After Cosby was sentenced as result of his conviction on charges of drugging and sexually assaulting former Temple University employee Andrea Constand, at least one woman in the courtroom raised her fist in the air and said "Yes!" reports The Associated Press. Janice Dickinson, a former model who testified that Cosby assaulted her, threw back her head and laughed in the courtroom upon hearing the sentence, reports HuffPost. She reportedly looked at Cosby and said "See, I got the last laugh, pal."

The former comedian, who has been accused of sexual misconduct by more than 60 women, was denied bail. Montgomery County Judge Steven O'Neill said that "equal justice under the law" meant that Cosby should not be treated differently based on "who he is or who he was," reports BuzzFeed News' Julia Reinstein. O'Neill spoke directly to Cosby in announcing his sentence: "You claimed her silence was consent," he said. "That is not the law."

In a press conference following the sentencing, women who have come forward with allegations said they were glad to have achieved "justice." Chelan Lasha, who also testified during Cosby's trial, said she has "waited 32 years for this day, hoping my nightmare will go away." Representatives for Cosby maintained that he was wrongfully convicted, and said he was the victim of "the most racist and sexist trial in the history of the United States."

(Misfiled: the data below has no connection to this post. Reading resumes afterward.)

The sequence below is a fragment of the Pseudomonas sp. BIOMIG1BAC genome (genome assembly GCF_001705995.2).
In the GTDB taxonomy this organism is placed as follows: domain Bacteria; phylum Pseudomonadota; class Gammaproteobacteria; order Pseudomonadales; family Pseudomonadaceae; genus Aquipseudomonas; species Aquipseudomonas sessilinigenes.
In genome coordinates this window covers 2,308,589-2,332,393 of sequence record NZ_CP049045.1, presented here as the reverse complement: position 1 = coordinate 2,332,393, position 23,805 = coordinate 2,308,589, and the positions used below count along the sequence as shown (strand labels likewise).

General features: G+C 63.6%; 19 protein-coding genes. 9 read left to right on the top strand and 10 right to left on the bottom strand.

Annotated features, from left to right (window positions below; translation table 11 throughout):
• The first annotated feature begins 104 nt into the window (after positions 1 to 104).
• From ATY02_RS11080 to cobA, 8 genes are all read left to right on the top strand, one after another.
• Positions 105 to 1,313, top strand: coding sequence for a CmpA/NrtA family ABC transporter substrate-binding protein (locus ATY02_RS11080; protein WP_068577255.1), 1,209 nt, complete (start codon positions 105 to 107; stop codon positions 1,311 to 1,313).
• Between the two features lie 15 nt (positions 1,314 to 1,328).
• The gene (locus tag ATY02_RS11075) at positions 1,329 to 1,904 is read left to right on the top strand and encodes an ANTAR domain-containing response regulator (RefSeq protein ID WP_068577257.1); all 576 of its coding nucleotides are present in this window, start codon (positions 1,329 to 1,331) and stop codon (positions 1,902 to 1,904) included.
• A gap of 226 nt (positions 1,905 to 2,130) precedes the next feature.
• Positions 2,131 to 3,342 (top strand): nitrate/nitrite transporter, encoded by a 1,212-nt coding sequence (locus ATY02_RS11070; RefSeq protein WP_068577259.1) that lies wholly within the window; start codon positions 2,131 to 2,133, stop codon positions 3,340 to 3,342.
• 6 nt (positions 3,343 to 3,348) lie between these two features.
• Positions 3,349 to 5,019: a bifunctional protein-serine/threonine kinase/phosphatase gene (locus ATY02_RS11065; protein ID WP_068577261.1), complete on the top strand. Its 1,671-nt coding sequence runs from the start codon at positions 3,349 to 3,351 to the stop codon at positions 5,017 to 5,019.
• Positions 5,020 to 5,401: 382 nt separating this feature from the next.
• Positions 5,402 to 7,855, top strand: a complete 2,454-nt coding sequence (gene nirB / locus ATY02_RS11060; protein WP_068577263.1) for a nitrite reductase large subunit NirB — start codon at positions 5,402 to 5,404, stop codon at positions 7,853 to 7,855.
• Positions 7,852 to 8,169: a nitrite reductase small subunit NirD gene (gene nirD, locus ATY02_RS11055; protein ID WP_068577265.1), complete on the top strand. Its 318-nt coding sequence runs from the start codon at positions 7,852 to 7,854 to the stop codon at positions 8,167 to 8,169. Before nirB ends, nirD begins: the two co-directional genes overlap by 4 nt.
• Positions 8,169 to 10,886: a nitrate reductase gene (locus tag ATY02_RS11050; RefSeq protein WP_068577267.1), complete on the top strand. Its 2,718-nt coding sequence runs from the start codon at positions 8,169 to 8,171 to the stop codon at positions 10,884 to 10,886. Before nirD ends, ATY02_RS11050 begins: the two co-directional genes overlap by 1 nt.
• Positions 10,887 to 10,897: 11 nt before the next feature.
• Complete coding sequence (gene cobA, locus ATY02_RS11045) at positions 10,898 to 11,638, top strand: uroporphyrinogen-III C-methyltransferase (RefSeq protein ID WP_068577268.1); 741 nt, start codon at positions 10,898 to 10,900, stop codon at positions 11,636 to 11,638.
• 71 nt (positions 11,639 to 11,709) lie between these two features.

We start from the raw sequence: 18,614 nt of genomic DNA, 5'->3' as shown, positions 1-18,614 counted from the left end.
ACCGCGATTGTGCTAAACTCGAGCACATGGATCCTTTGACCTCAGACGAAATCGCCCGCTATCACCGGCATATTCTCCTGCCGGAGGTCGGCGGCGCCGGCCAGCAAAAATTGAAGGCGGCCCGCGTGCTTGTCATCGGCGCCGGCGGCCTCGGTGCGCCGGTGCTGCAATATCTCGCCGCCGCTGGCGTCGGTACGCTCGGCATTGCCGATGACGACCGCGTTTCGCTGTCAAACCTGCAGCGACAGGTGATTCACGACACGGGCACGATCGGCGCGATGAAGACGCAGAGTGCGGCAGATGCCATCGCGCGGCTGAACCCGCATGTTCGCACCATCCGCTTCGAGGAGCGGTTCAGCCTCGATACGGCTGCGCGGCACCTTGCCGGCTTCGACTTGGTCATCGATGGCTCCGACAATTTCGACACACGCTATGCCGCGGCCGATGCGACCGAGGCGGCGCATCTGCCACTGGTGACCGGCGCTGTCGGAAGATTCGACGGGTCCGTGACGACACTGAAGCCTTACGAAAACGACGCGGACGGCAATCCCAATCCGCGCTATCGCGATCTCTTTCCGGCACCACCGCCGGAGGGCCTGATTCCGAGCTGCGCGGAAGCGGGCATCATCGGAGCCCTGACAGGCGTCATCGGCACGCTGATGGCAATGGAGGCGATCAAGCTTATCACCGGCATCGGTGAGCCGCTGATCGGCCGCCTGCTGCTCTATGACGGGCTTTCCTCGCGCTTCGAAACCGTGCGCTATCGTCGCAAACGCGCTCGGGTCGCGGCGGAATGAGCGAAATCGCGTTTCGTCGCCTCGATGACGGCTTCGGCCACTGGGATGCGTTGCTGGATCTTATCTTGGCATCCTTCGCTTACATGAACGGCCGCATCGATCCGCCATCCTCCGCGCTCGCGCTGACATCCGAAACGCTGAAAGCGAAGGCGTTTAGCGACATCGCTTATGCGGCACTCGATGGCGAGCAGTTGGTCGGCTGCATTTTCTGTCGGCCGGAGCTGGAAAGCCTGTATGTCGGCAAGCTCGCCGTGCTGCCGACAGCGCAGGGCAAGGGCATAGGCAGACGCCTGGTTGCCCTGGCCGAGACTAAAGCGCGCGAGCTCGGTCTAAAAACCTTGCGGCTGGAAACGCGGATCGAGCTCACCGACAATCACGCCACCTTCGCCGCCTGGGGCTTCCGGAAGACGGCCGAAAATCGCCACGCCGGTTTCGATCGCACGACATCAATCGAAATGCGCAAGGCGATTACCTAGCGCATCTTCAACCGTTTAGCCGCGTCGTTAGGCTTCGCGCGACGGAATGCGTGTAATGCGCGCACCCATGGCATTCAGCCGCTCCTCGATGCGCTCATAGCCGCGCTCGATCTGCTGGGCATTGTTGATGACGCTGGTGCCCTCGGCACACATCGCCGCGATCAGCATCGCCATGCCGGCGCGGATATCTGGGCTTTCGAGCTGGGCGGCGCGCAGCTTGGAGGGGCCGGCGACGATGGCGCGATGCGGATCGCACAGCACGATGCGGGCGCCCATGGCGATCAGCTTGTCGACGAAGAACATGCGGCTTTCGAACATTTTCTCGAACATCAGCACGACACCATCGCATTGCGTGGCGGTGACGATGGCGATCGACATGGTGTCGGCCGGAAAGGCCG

Cosby left the courtroom in handcuffs for his three to 10 year sentence, which will begin immediately. Summer Meza

4:36 p.m. ET
Richard Harbaugh/Disneyland Resort via Getty Images

Although Disney dramatically fired writer-director James Gunn from Guardians of the Galaxy Vol. 3, the film will still tell the story he had planned.

The company has "every intention" of using Gunn's script for the upcoming movie, actor Sean Gunn, James' brother, recently told Tulsa World. Disney fired James Gunn from the project in July after offensive tweets he'd sent years ago, which included jokes about pedophilia, resurfaced. Disney said at the time that it was severing their relationship with him because his tweets were "indefensible," though critics who disagreed with Disney's decision pointed to the fact that Gunn had addressed the controversial tweets in the past, and that they were resurfaced in the first place by alt-right troll Mike Cernovich.